The first days, weeks, and months after a delivery represent a period of substantial information and service needs for both mother and child, including treatment of hemorrhage and infections, breastfeeding information and support, nutritional complements and micronutrients, immunizations for children and mothers, counseling for managing intimate partner violence and depression, and, most importantly, contraception. In areas of high HIV prevalence, contraceptives and antiretroviral therapy are especially critical elements of postpartum care. Yet despite its strategic importance, few organizations have made it a priority to address women's reproductive health and fertility needs during the year following delivery. The situation is compounded by the scarcity of postpartum care in many countries, creating a major public health concern. This brief focuses on the degree to which service delivery organizations in sub-Saharan Africa, Asia and the Near East, and Latin America and the Caribbean meet the contraceptive needs of women in the postpartum period and the strategies they have tested for doing so. The brief principally relies on reviewing the results and lessons learned from operations research projects conducted by the Population Council’s FRONTIERS program.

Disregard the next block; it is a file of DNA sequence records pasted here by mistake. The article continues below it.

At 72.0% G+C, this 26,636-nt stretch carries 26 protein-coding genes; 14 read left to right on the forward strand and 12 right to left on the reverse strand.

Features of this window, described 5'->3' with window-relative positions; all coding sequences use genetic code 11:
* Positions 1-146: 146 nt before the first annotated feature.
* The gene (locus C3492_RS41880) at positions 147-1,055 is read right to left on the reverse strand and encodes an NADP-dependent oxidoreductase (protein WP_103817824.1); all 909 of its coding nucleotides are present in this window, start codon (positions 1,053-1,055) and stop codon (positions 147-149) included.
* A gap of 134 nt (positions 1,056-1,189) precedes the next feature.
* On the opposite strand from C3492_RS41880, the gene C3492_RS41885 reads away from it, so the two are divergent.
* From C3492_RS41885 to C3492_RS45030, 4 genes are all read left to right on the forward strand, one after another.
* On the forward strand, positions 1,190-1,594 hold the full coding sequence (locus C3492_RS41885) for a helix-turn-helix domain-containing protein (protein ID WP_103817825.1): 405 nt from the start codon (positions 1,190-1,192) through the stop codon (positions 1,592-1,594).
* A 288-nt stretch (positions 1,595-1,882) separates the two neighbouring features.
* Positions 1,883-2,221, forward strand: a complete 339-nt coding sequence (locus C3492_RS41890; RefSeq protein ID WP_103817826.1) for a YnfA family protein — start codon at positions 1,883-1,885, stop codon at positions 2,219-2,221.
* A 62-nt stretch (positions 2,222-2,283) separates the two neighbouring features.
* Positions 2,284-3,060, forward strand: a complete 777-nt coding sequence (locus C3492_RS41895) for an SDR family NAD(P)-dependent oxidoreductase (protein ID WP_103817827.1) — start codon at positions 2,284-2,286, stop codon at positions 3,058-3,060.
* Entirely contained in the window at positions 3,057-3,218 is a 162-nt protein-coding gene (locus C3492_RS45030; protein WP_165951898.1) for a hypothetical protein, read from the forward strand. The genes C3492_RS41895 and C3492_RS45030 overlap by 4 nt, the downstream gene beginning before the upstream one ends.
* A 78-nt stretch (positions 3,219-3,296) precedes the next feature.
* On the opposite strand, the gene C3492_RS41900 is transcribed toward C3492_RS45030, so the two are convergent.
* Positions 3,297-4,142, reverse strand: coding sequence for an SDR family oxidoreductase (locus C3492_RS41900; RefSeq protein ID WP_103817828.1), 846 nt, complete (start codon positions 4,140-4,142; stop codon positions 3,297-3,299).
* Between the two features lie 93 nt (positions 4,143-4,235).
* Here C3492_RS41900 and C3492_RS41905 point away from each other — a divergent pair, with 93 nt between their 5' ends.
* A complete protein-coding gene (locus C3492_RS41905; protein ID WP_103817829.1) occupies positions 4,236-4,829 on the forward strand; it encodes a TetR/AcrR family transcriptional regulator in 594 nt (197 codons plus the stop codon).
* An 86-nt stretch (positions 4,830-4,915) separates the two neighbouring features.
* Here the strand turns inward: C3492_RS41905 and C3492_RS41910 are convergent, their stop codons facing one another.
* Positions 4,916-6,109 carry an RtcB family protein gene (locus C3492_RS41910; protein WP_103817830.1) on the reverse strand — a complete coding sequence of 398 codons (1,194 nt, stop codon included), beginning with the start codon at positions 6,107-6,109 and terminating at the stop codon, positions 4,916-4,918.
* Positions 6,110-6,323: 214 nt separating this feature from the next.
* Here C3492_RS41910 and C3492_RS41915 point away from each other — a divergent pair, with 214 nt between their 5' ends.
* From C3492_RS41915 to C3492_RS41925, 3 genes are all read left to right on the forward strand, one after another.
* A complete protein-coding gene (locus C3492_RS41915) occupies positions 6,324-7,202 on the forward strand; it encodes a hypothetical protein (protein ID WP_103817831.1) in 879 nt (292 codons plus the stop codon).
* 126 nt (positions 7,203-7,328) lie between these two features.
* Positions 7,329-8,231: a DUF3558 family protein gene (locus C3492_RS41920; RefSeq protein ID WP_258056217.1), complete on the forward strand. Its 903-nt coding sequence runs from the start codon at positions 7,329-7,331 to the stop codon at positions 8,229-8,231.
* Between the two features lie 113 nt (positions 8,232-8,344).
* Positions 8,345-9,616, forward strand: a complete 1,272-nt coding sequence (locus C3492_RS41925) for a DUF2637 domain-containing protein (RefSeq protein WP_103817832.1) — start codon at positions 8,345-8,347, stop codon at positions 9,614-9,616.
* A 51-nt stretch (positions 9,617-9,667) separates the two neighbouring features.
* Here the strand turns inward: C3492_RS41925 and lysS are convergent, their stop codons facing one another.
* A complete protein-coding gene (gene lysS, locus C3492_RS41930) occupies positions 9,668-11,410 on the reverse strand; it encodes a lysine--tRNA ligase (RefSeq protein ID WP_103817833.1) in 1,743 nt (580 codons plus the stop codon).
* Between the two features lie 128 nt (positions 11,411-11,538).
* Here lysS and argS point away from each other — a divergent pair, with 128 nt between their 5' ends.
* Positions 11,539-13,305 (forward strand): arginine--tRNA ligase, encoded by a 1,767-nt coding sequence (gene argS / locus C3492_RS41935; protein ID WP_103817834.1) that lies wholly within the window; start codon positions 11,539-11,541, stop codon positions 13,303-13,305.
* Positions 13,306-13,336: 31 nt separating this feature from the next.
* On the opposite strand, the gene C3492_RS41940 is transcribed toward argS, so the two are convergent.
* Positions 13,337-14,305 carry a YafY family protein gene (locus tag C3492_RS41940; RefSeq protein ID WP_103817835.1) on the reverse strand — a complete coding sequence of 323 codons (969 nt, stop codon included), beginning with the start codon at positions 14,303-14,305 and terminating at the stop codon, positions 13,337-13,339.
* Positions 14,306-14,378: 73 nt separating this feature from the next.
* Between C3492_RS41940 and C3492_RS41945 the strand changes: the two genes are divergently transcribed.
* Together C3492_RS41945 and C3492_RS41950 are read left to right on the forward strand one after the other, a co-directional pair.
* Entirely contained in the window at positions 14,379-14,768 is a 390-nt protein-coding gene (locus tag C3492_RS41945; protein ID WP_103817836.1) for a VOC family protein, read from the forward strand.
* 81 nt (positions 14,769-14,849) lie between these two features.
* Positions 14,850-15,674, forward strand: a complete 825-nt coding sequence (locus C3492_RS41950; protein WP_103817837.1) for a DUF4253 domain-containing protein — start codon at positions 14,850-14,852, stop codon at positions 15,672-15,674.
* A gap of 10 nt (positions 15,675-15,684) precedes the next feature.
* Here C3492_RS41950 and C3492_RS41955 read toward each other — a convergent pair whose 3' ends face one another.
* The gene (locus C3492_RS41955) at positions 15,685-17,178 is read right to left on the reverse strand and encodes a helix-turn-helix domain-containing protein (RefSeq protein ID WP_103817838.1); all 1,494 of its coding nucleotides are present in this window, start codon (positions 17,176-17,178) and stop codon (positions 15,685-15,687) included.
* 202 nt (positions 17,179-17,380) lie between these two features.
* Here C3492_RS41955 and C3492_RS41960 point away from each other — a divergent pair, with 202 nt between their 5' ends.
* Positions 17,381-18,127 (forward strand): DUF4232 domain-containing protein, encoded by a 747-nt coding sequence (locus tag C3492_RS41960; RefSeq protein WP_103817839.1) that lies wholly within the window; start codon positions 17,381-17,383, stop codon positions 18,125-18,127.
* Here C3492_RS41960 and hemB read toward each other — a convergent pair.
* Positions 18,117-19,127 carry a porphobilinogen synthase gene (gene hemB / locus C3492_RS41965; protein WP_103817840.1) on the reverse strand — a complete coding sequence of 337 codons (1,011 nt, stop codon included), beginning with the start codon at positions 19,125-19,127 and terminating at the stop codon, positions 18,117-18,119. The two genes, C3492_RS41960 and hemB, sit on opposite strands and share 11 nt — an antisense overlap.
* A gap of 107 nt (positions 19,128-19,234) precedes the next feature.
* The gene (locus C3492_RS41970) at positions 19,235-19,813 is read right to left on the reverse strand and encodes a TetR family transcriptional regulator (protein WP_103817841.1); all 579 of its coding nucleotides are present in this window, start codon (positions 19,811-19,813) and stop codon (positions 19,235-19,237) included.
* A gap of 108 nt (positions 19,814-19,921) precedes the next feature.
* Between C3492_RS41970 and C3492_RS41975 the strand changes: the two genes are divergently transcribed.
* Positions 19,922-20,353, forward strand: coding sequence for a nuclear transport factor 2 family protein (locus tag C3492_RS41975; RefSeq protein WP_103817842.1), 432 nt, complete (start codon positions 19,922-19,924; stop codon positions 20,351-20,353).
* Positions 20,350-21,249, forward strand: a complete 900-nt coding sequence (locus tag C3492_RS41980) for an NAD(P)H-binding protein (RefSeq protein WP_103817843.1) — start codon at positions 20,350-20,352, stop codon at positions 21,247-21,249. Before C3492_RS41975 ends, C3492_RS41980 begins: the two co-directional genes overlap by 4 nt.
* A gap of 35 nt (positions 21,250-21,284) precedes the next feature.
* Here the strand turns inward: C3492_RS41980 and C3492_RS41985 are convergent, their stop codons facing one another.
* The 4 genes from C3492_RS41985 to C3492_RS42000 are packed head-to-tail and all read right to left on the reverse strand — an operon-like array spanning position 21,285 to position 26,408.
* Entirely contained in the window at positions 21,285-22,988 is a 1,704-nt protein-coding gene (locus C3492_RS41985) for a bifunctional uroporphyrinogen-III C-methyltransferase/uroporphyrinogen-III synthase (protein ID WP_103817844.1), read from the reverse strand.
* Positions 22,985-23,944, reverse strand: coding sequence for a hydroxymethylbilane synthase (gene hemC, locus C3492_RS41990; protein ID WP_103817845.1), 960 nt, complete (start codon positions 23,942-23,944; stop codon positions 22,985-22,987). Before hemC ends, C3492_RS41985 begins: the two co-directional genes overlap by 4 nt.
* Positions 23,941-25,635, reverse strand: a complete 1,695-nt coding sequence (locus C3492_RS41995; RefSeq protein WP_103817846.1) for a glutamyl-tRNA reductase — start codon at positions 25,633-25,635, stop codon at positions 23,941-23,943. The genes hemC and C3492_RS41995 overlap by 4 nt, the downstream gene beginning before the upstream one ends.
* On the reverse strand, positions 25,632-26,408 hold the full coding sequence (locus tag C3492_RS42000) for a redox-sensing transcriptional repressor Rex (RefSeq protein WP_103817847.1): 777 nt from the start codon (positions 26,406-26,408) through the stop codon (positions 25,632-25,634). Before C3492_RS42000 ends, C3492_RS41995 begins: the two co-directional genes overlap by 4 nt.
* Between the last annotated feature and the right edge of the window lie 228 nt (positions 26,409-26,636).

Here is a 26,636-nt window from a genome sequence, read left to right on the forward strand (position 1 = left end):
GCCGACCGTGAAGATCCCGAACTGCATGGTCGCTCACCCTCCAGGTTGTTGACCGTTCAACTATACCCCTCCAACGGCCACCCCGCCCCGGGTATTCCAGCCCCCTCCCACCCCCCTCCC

Vernon, Ricardo. 2008. "Meeting the family planning needs of postpartum women," FRONTIERS Program Brief. Washington, DC: Population Council.
Frontiers in Reproductive Health
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